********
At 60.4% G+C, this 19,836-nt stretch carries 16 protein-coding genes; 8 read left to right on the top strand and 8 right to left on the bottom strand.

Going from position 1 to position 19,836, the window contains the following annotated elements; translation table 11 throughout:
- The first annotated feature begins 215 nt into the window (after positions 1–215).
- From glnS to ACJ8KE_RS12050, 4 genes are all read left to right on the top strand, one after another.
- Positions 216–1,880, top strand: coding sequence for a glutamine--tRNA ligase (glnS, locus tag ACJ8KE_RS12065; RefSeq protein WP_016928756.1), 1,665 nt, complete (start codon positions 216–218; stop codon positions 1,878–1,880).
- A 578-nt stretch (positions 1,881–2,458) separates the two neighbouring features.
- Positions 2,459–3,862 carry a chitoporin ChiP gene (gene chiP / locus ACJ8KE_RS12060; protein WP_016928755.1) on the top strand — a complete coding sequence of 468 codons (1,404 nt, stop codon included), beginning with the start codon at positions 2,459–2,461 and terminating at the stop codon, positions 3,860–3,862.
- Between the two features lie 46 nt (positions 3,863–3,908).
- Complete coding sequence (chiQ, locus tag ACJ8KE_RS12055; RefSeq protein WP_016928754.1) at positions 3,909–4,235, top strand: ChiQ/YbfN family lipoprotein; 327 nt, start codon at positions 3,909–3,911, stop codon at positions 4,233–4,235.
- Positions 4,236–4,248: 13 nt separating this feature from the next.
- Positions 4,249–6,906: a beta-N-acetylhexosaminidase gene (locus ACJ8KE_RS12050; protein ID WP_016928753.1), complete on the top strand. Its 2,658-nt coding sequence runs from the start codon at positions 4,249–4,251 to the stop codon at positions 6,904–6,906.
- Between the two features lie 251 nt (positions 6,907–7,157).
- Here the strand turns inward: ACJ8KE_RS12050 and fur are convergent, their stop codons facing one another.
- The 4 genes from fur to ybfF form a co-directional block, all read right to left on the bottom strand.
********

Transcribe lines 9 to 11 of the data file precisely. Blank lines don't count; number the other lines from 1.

- Complete coding sequence (chiQ, locus tag ACJ8KE_RS12055; RefSeq protein WP_016928754.1) at positions 3,909–4,235, top strand: ChiQ/YbfN family lipoprotein; 327 nt, start codon at positions 3,909–3,911, stop codon at positions 4,233–4,235.
- Positions 4,236–4,248: 13 nt separating this feature from the next.
- Positions 4,249–6,906: a beta-N-acetylhexosaminidase gene (locus ACJ8KE_RS12050; protein ID WP_016928753.1), complete on the top strand. Its 2,658-nt coding sequence runs from the start codon at positions 4,249–4,251 to the stop codon at positions 6,904–6,906.